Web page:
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Title: Inverted repeat sequences in the genome of Rhodomicrobium vannielii
Author: Russell, George Cameron
ISNI:       0000 0001 3540 4062
Awarding Body: University of Warwick
Current Institution: University of Warwick
Date of Award: 1984
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In this work the abundance, structure, distribution and possible role of the inverted repeat sequence DNA (IR DNA) of R. vannielii was investigated. Approximately 7% of the R. vannielii genome was found to exist as inverted repeat sequences by nuclease Si digestion of heat-denatured, rapidly renatured DNA; this compared with 3% for E. coli K12 DNA. The inverted repeat sequence DNA of R. vannielii formed two size classess a heterogeneous high molecular weight class with a size range of 100-700 base pairs (bp), and a low molecular weight class comprised of fragments of 17 and 27bp. The genomic distribution of these two inverted repeat classes was investigated by DNA/DNA hybridization studies. In vitro 3=P-labelled IR DNA was used to probe Southern blots of EcoRI and Hindi 11 restriction enzyme digests of R. vannieli i DNA. Doth classes of inverted repeat DNA showed hybridization with many bands throughout the restriction digests, suggesting that the sequences were not clustered but were dispersed throughout the genome. Low molecular weight IR DNA however, hybridized to four specific bands in an Haelll digest of R. vannielii DNA suggesting that this enzyme could reveal some repetitive structure in the genome which the other enzymes used could not. Low molecular weight IR DNA was also found to hybridize throughout the high molecular weight IR DNA class, indicating that the two IR DNA classes share some sequences and may be derived from the same chromosomal loci. Competition filter-binding assays, designed to detect protein-DNA interactions, showed that about BX of high molecular weight IR DNA sequences appeared to be bound specifically by R. vannielii protein while low molecular weight IR DNA was not bound. The genomic plasticity of R. vannielii was investigated by hybridization and by a dual-label 1ing method. Although these experiments gave inconclusive results there were indications that sequence rearrangements might occur during R. vannielii swarmer cell differentiation. Attempts to clone IR DNA directly by two methods had only limited success because of difficulties in the identification of IR DNA-containing recombinant plasmids and suggested that cloning of IR DNA should be done by hybridization screening of chromosomal gene libraries. The serine hydrolases of the differentiating swarmer cell were also examined. Using an inhibitor labelling technique up to eight bands could be identified on fluorographs of SDS gradient gels and a number of changes in banding were observed to occur during swarmer cell differentiation.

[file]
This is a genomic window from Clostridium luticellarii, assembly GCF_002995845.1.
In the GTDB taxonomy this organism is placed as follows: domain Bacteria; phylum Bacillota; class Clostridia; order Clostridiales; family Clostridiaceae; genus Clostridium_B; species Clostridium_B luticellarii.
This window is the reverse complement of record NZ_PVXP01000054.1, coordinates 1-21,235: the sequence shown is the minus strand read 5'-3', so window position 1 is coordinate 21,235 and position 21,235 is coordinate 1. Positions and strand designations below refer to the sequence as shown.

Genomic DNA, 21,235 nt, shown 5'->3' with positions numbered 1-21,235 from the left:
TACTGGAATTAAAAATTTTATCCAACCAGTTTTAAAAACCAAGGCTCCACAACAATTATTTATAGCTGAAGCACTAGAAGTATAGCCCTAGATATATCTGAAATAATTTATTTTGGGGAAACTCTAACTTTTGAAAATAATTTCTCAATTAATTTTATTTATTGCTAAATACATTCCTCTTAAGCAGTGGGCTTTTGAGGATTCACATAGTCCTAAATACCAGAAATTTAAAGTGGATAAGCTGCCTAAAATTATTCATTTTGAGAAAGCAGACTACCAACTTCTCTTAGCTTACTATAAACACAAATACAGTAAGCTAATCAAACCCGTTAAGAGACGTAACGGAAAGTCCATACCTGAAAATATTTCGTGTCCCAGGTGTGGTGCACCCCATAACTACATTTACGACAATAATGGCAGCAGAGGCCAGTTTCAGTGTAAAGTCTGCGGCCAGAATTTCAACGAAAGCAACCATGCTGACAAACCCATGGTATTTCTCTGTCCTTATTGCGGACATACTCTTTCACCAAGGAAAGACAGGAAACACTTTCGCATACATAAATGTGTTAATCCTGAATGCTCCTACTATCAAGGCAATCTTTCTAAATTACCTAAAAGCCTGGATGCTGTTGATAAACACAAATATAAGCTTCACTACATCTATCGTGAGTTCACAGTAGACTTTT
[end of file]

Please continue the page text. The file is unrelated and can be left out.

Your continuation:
Supervisor: Not available Sponsor: University of Warwick
Qualification Name: Thesis (Ph.D.) Qualification Level: Doctoral
EThOS ID:  DOI: Not available
Keywords: QR Microbiology